Earlier this week, I had the pleasure of participating on a panel on term sheet negotiations at this year’s edition of the Wisconsin Early Stage Symposium in Madison Wisconsin, an annual event that brings together several hundred entrepreneurs, investors and what are gently referred to as service providers interested in growing the high impact business community in Wisconsin and the upper Midwest. It’s always a great event, book-ending as it does the annual Wisconsin Early Stage Conference, a gathering of similar folks with similar interests (i.e. mostly the same folks with mostly the same interests) that takes place early each summer.
The term sheet negotiations panel is always a lively event, and one that I have been a part of at both of the Wisconsin conferences for several years running. Basically, the four panelists role-play a venture capital negotiation session based on a term sheet advanced by a venture capitalist and available to the audience to peruse during the session. This year, I played the part of the guy with the black hat (literally, in this case), which is to say the venture capitalist. The term sheet was more or less from the lower reaches, which meant my hat’s color was quite appropriate. The entrepreneur – the guy with the figurative white hat – was played by serial entrepreneur Robert Hopton of Idle Free Systems, and he played the part with admirable passion and conviction. Joe Hildebrandt, of DaneVest Tech Fund, played the part of the angel investor who had led the seed round, and Ed Maginot, of Grant Thornton, played the part of the company’s accounting adviser. My partner at Michael Best, Greg Lynch, tried, with more or less success, to keep the negotiations from getting physical.
As noted, I have been a part of this panel multiple times over the last several years. While some of the details change every time we do this exercise, having been through the process something approaching ten times at this point, what strikes me are a few of the consistent themes that keep reappearing. Themes that, entrepreneurs thinking about venture funding as a possibility for their new businesses should seriously reflect on before they get too far into the venture capital courtship process. Herewith, those themes…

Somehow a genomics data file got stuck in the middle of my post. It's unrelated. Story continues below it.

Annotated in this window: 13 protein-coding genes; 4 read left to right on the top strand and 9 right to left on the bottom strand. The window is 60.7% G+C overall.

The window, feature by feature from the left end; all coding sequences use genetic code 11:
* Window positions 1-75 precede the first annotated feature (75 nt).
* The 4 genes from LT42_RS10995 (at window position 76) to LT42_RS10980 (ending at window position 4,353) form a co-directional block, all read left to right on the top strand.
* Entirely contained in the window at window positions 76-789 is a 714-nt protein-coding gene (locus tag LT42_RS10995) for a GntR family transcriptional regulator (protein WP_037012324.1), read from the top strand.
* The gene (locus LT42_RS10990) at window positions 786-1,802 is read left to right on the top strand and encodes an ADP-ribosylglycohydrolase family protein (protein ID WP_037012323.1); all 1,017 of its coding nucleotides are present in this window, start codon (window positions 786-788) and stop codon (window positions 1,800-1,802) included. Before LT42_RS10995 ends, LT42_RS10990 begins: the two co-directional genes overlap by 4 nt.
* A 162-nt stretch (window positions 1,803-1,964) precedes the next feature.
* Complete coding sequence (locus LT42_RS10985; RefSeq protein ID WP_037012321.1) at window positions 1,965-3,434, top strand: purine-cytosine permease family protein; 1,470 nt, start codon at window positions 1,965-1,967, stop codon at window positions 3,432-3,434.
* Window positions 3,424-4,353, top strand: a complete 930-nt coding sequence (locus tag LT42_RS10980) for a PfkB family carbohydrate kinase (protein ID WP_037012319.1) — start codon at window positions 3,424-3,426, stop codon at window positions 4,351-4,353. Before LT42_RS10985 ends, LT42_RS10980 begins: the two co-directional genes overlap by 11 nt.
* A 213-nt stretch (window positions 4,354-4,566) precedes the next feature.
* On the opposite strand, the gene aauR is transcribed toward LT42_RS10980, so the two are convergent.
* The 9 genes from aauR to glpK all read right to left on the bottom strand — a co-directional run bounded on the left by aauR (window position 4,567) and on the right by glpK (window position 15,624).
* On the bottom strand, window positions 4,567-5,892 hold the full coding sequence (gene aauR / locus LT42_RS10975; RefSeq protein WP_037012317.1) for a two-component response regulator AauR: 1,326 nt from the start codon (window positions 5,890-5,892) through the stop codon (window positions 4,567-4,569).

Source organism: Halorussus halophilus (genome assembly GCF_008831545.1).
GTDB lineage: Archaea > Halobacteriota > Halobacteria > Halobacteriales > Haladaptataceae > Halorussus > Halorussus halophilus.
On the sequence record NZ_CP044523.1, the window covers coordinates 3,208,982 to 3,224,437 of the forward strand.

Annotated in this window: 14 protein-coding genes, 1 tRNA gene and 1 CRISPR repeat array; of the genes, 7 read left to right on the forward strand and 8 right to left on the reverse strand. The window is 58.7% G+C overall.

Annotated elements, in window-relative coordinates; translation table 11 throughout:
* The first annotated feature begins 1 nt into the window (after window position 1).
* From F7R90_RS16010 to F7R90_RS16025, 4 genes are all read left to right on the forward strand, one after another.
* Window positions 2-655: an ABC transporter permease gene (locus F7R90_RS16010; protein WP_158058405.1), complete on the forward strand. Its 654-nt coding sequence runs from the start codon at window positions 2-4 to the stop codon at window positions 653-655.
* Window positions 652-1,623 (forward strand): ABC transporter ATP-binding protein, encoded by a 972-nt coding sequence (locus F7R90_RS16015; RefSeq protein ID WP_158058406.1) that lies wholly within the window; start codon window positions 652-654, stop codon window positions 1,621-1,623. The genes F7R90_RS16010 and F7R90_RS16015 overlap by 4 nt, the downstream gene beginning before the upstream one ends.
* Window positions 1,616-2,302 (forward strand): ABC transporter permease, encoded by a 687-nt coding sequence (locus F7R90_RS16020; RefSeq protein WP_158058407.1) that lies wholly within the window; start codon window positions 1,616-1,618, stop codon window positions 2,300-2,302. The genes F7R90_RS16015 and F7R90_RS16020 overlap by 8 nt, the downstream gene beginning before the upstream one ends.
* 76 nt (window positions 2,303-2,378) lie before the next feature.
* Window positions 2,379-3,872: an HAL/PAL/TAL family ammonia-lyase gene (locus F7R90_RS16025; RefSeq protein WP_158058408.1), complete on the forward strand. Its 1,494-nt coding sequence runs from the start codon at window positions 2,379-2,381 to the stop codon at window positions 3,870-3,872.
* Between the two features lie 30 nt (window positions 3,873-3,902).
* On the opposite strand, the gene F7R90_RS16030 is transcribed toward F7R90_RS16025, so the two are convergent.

- Valuation is in the eyes of the beholder, and if you, as an entrepreneur, want the best valuation you had better make sure there are at least two independent pairs of eyes doing the beholding. The fact is, for pre and most early revenue high impact start-ups, the valuation of the enterprise is, if not arbitrary and capricious, at best loosely tied to any wholly objective analysis. What matters is what a particular investor is willing to pay, and if you want to have any real influence on a particular investor’s thinking the only real leverage an entrepreneur has – short of being willing to walk away from the deal – is to have more than one investor in the hunt.
- Don’t confuse the list price with the actual price. List price, in the venture capital world, is usually an objective number based on how much capital buys how big an ownership position in the business. Figuring out the real price, though, is a subtler, and subjective, exercise. Some of the important deal terms that can seriously undermine the list price include cumulative dividends, redemption rights and participating liquidation rights. In terms of valuation, the devil is often in the details.
- If as an entrepreneur/founder you are not willing to give a substantial amount of control to prospective venture investors – to effectively make them partners in your business – you should not waste your time courting venture capital investors. Good venture investors are not micro-managers, but they are active investors, and for a variety of reasons (including their fiduciary obligations to their investors) they will insist on a variety of investment terms that will give them not only input on critical business decisions but absolute veto authority over a number of major corporate decisions. If you can’t live with that, don’t waste your time courting professional venture capitalists.
- If, during the courtship of a particular venture investor, including the term sheet back and forth, you find yourself thinking of the investor as the bad guy, step back and ask, per item 3 above, if this particular venture capitalist is someone you want to partner with. Entrepreneur/VC relationships can be – usually are, at some point – very stressful, even when the entrepreneur/VC “fit” is solid at the outset. If, on the other hand, the fit going in is uncomfortable, the likelihood is that when the going gets tough, as it almost always does at some point, even in the best deals, the entrepreneur/VC relationship will become dysfunctional. And, having been there, and done that, on several occasions, and witnessed it on many more, that is a place where even good deals go to die. Better to bail during the courtship then sign up for a likely very stressful divorce.
Of course, the above list is far from comprehensive. Term sheets, and term sheet negotiations, involve a myriad of issues, and those issues can interact in unexpected ways. So (self-serving note here) as an entrepreneur you should work with experienced advisors during term sheet negotiations. But whether you do that or not, you should keep the thoughts noted above close to heart. Or, just live and learn. It works for teenagers, right?